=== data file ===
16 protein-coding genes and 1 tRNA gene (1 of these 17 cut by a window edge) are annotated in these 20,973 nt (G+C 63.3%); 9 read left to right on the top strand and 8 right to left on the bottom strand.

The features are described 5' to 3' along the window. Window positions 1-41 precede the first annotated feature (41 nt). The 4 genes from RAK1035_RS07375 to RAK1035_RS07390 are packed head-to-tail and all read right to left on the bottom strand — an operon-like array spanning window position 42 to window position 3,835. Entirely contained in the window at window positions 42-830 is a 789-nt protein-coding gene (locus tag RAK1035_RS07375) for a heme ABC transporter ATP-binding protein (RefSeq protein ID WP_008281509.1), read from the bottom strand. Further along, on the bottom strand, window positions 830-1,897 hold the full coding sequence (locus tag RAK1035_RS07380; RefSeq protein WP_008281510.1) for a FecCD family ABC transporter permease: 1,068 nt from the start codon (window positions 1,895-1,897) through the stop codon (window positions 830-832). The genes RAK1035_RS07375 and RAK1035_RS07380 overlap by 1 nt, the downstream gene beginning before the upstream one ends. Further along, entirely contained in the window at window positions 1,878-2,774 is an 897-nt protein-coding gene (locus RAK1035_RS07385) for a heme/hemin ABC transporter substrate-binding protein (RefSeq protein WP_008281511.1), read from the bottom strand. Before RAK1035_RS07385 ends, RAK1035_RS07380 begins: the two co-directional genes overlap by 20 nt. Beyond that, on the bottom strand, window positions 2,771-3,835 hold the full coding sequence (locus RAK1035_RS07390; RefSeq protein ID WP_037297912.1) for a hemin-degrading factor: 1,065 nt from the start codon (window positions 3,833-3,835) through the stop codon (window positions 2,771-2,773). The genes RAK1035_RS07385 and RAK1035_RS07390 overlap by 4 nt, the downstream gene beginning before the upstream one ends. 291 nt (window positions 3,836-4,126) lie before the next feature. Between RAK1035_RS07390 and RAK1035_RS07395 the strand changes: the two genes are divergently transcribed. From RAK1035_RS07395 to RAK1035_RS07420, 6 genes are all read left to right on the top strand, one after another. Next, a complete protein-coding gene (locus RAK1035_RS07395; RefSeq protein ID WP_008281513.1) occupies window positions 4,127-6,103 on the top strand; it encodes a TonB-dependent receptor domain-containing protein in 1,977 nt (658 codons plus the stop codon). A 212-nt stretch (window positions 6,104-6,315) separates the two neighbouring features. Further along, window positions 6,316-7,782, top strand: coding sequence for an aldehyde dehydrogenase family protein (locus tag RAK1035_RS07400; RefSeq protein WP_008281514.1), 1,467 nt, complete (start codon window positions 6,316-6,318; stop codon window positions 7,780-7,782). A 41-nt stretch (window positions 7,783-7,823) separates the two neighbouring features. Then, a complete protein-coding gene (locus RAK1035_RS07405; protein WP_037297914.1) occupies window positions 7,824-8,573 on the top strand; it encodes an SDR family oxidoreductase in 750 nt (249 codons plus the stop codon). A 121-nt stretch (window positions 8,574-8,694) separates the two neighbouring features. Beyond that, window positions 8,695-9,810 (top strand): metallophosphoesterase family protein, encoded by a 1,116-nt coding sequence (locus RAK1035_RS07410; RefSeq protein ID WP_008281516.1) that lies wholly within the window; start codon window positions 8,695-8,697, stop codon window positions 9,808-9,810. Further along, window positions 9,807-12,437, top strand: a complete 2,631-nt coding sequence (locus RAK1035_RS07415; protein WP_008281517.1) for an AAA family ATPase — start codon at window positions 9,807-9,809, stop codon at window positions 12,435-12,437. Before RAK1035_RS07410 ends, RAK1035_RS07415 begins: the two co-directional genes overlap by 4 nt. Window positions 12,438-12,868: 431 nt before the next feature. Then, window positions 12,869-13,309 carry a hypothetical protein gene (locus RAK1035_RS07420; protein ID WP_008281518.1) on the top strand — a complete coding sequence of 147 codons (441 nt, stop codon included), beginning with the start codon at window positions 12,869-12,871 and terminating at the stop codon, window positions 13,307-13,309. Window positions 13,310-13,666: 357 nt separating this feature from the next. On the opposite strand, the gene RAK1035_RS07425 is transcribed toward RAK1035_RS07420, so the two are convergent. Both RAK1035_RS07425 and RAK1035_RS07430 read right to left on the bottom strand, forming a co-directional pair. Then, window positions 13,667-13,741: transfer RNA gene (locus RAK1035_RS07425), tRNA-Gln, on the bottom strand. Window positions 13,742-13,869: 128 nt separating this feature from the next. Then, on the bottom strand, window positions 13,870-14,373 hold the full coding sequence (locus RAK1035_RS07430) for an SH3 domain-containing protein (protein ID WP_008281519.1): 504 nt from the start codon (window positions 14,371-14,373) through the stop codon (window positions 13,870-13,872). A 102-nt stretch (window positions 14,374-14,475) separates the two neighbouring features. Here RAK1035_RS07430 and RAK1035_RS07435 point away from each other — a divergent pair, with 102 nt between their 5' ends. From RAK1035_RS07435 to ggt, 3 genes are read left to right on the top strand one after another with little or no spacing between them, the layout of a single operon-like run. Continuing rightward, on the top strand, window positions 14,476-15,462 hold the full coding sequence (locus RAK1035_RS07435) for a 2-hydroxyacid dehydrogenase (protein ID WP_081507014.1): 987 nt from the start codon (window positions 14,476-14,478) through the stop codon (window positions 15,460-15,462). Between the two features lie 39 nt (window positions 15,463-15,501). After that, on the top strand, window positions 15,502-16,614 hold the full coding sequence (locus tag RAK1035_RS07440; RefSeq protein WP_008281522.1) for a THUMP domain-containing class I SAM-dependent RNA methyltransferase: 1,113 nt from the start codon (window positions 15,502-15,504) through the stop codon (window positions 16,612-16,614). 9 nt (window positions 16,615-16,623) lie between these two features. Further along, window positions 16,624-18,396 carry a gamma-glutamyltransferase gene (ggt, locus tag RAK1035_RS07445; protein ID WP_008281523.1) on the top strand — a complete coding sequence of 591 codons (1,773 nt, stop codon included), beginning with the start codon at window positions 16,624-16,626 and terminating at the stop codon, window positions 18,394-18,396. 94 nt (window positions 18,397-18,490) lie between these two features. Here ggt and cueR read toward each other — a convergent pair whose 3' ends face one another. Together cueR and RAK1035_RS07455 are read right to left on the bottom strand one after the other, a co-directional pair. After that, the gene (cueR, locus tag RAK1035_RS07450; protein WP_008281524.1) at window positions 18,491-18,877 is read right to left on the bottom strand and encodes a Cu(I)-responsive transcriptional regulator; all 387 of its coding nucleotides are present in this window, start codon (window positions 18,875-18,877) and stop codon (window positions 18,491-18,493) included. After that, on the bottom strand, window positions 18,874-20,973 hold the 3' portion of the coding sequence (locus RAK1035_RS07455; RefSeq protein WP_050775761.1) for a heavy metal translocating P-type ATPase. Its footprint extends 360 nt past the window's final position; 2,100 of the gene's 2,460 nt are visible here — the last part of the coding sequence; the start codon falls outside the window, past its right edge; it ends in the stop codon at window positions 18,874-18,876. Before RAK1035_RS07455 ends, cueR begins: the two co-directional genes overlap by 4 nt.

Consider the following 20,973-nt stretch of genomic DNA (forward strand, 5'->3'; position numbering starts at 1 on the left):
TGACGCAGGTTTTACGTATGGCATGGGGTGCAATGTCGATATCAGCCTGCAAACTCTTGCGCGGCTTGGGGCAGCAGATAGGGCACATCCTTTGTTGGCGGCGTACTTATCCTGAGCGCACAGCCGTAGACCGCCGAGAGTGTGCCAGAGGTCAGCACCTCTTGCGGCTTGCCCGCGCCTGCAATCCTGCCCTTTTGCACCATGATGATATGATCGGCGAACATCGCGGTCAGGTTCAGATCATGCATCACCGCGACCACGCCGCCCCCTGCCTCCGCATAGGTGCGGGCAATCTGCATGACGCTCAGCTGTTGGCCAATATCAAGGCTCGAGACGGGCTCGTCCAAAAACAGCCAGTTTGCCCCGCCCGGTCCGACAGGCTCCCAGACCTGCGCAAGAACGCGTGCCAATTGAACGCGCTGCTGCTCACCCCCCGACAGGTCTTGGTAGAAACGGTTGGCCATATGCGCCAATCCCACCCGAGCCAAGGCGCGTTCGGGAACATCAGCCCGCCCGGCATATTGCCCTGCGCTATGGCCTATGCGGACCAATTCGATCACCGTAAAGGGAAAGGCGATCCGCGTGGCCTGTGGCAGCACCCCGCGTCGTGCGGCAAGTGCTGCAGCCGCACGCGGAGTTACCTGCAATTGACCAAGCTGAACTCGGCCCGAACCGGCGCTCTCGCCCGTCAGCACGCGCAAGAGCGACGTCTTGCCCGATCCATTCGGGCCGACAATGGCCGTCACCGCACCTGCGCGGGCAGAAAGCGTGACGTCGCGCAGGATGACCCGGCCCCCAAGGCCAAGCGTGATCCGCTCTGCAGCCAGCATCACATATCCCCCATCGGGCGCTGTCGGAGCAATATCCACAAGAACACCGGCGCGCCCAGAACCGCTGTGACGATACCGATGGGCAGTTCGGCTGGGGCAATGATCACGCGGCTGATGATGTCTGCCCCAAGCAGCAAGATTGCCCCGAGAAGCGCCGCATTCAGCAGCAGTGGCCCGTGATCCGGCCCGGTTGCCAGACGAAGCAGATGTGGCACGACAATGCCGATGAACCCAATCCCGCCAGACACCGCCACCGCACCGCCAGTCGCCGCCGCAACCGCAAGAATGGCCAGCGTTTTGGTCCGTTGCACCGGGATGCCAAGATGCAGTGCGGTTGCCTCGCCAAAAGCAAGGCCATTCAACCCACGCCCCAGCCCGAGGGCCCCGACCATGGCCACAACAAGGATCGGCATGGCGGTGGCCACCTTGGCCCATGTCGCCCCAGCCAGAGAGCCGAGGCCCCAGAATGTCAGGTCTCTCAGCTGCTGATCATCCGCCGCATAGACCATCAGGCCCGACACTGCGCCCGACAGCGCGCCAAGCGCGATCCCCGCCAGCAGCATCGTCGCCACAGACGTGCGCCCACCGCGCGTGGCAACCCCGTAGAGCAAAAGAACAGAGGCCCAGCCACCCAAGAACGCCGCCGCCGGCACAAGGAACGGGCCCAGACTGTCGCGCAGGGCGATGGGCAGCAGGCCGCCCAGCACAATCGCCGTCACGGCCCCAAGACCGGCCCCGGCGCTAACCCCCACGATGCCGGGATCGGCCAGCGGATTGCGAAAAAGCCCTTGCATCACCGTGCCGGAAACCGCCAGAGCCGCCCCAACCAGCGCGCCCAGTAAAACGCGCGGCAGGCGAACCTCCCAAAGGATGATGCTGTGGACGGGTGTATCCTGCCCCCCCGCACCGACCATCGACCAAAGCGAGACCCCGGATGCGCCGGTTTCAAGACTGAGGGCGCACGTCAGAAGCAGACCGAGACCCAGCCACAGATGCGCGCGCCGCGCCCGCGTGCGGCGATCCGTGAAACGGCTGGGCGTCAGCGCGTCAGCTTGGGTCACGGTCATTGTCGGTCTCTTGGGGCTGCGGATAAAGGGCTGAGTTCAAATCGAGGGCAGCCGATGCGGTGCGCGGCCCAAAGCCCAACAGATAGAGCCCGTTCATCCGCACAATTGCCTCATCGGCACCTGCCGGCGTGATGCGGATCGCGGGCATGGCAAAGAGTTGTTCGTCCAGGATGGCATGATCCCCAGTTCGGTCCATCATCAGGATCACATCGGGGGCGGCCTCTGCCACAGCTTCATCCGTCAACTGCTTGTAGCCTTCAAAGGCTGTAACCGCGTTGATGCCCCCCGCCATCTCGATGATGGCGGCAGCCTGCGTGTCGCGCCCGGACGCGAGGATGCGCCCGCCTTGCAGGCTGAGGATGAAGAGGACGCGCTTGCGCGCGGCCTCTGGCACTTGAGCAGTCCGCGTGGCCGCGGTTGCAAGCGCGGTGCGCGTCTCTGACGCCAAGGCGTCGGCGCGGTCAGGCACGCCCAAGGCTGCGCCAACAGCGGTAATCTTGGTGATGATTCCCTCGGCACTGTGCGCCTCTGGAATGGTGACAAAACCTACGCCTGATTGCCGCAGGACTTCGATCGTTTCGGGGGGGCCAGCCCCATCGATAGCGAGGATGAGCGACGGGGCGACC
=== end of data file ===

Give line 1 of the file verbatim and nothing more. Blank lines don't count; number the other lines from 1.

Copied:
16 protein-coding genes and 1 tRNA gene (1 of these 17 cut by a window edge) are annotated in these 20,973 nt (G+C 63.3%); 9 read left to right on the top strand and 8 right to left on the bottom strand.